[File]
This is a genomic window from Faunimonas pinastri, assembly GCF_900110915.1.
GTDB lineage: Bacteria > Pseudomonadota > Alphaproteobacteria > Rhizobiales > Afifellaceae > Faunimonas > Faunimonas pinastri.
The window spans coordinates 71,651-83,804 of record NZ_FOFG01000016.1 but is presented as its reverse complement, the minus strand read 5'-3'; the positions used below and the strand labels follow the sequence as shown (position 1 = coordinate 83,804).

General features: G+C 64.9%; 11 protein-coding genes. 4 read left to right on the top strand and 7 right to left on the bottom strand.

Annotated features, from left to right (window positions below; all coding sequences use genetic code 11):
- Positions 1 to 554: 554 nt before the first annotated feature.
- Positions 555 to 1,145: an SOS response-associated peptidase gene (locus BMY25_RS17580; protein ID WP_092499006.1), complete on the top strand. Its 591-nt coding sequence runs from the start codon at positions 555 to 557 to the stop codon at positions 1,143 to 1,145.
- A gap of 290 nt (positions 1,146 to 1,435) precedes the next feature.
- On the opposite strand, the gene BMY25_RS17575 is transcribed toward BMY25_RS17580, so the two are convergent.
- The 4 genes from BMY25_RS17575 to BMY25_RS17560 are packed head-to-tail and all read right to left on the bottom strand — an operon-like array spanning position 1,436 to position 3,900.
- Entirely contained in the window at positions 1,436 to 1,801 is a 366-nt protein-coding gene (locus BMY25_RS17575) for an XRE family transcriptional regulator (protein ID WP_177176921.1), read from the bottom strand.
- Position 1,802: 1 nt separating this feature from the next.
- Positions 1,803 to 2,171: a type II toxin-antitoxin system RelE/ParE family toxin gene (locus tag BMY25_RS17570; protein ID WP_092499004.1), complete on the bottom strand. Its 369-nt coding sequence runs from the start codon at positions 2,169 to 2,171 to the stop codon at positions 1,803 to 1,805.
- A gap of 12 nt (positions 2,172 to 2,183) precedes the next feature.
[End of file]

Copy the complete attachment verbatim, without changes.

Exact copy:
This is a genomic window from Faunimonas pinastri, assembly GCF_900110915.1.
GTDB lineage: Bacteria > Pseudomonadota > Alphaproteobacteria > Rhizobiales > Afifellaceae > Faunimonas > Faunimonas pinastri.
The window spans coordinates 71,651-83,804 of record NZ_FOFG01000016.1 but is presented as its reverse complement, the minus strand read 5'-3'; the positions used below and the strand labels follow the sequence as shown (position 1 = coordinate 83,804).

General features: G+C 64.9%; 11 protein-coding genes. 4 read left to right on the top strand and 7 right to left on the bottom strand.

Annotated features, from left to right (window positions below; all coding sequences use genetic code 11):
- Positions 1 to 554: 554 nt before the first annotated feature.
- Positions 555 to 1,145: an SOS response-associated peptidase gene (locus BMY25_RS17580; protein ID WP_092499006.1), complete on the top strand. Its 591-nt coding sequence runs from the start codon at positions 555 to 557 to the stop codon at positions 1,143 to 1,145.
- A gap of 290 nt (positions 1,146 to 1,435) precedes the next feature.
- On the opposite strand, the gene BMY25_RS17575 is transcribed toward BMY25_RS17580, so the two are convergent.
- The 4 genes from BMY25_RS17575 to BMY25_RS17560 are packed head-to-tail and all read right to left on the bottom strand — an operon-like array spanning position 1,436 to position 3,900.
- Entirely contained in the window at positions 1,436 to 1,801 is a 366-nt protein-coding gene (locus BMY25_RS17575) for an XRE family transcriptional regulator (protein ID WP_177176921.1), read from the bottom strand.
- Position 1,802: 1 nt separating this feature from the next.
- Positions 1,803 to 2,171: a type II toxin-antitoxin system RelE/ParE family toxin gene (locus tag BMY25_RS17570; protein ID WP_092499004.1), complete on the bottom strand. Its 369-nt coding sequence runs from the start codon at positions 2,169 to 2,171 to the stop codon at positions 1,803 to 1,805.
- A gap of 12 nt (positions 2,172 to 2,183) precedes the next feature.